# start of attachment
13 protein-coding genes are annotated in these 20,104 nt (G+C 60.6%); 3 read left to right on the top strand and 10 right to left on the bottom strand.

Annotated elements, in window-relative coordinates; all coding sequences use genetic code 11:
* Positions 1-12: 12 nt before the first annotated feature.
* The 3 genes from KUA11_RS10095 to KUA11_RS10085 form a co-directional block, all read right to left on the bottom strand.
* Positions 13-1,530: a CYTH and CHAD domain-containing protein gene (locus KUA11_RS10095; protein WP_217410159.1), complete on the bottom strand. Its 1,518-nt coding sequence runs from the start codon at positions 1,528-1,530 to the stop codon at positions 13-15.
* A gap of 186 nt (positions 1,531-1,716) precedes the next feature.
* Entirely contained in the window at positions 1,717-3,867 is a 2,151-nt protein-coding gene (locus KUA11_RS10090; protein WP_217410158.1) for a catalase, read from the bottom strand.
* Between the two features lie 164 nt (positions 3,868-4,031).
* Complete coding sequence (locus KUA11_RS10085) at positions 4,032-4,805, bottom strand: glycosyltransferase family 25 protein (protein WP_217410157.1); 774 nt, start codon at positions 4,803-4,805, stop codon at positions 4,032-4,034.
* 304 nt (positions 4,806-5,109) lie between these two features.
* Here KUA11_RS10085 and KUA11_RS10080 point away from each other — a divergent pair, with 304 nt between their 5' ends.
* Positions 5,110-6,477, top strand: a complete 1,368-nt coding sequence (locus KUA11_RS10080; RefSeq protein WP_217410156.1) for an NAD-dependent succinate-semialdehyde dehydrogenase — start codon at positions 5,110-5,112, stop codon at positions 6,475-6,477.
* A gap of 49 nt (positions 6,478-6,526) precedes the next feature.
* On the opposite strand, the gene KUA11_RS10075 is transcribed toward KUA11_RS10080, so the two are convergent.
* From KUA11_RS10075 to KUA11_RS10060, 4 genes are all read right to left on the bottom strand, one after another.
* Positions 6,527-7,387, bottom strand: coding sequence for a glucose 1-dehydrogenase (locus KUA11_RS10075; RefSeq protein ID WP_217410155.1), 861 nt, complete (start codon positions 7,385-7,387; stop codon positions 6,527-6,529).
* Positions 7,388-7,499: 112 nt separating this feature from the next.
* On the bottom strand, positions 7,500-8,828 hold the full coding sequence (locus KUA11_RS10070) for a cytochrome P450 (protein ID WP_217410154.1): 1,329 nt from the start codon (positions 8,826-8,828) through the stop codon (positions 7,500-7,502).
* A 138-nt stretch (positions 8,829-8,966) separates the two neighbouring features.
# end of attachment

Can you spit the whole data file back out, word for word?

13 protein-coding genes are annotated in these 20,104 nt (G+C 60.6%); 3 read left to right on the top strand and 10 right to left on the bottom strand.

Annotated elements, in window-relative coordinates; all coding sequences use genetic code 11:
* Positions 1-12: 12 nt before the first annotated feature.
* The 3 genes from KUA11_RS10095 to KUA11_RS10085 form a co-directional block, all read right to left on the bottom strand.
* Positions 13-1,530: a CYTH and CHAD domain-containing protein gene (locus KUA11_RS10095; protein WP_217410159.1), complete on the bottom strand. Its 1,518-nt coding sequence runs from the start codon at positions 1,528-1,530 to the stop codon at positions 13-15.
* A gap of 186 nt (positions 1,531-1,716) precedes the next feature.
* Entirely contained in the window at positions 1,717-3,867 is a 2,151-nt protein-coding gene (locus KUA11_RS10090; protein WP_217410158.1) for a catalase, read from the bottom strand.
* Between the two features lie 164 nt (positions 3,868-4,031).
* Complete coding sequence (locus KUA11_RS10085) at positions 4,032-4,805, bottom strand: glycosyltransferase family 25 protein (protein WP_217410157.1); 774 nt, start codon at positions 4,803-4,805, stop codon at positions 4,032-4,034.
* 304 nt (positions 4,806-5,109) lie between these two features.
* Here KUA11_RS10085 and KUA11_RS10080 point away from each other — a divergent pair, with 304 nt between their 5' ends.
* Positions 5,110-6,477, top strand: a complete 1,368-nt coding sequence (locus KUA11_RS10080; RefSeq protein WP_217410156.1) for an NAD-dependent succinate-semialdehyde dehydrogenase — start codon at positions 5,110-5,112, stop codon at positions 6,475-6,477.
* A gap of 49 nt (positions 6,478-6,526) precedes the next feature.
* On the opposite strand, the gene KUA11_RS10075 is transcribed toward KUA11_RS10080, so the two are convergent.
* From KUA11_RS10075 to KUA11_RS10060, 4 genes are all read right to left on the bottom strand, one after another.
* Positions 6,527-7,387, bottom strand: coding sequence for a glucose 1-dehydrogenase (locus KUA11_RS10075; RefSeq protein ID WP_217410155.1), 861 nt, complete (start codon positions 7,385-7,387; stop codon positions 6,527-6,529).
* Positions 7,388-7,499: 112 nt separating this feature from the next.
* On the bottom strand, positions 7,500-8,828 hold the full coding sequence (locus KUA11_RS10070) for a cytochrome P450 (protein ID WP_217410154.1): 1,329 nt from the start codon (positions 8,826-8,828) through the stop codon (positions 7,500-7,502).
* A 138-nt stretch (positions 8,829-8,966) separates the two neighbouring features.